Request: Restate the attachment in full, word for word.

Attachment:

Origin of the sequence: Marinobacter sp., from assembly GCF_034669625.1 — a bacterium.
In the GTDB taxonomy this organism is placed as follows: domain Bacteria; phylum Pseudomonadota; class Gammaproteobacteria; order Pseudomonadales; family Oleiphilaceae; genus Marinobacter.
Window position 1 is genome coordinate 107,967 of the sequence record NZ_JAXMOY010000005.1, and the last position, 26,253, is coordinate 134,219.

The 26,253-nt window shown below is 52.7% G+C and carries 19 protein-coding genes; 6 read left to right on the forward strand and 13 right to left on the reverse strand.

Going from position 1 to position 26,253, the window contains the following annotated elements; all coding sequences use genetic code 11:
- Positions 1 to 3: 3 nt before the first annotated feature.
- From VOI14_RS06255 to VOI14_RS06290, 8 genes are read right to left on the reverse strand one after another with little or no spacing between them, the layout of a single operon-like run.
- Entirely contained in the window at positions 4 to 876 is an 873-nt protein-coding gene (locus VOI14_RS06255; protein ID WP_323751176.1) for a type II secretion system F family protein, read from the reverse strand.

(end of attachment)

Origin of the sequence: Marinobacter sp., from assembly GCF_034669625.1 — a bacterium.
In the GTDB taxonomy this organism is placed as follows: domain Bacteria; phylum Pseudomonadota; class Gammaproteobacteria; order Pseudomonadales; family Oleiphilaceae; genus Marinobacter.
Window position 1 is genome coordinate 107,967 of the sequence record NZ_JAXMOY010000005.1, and the last position, 26,253, is coordinate 134,219.

The 26,253-nt window shown below is 52.7% G+C and carries 19 protein-coding genes; 6 read left to right on the forward strand and 13 right to left on the reverse strand.

Going from position 1 to position 26,253, the window contains the following annotated elements; all coding sequences use genetic code 11:
- Positions 1 to 3: 3 nt before the first annotated feature.
- From VOI14_RS06255 to VOI14_RS06290, 8 genes are read right to left on the reverse strand one after another with little or no spacing between them, the layout of a single operon-like run.
- Entirely contained in the window at positions 4 to 876 is an 873-nt protein-coding gene (locus VOI14_RS06255; protein ID WP_323751176.1) for a type II secretion system F family protein, read from the reverse strand.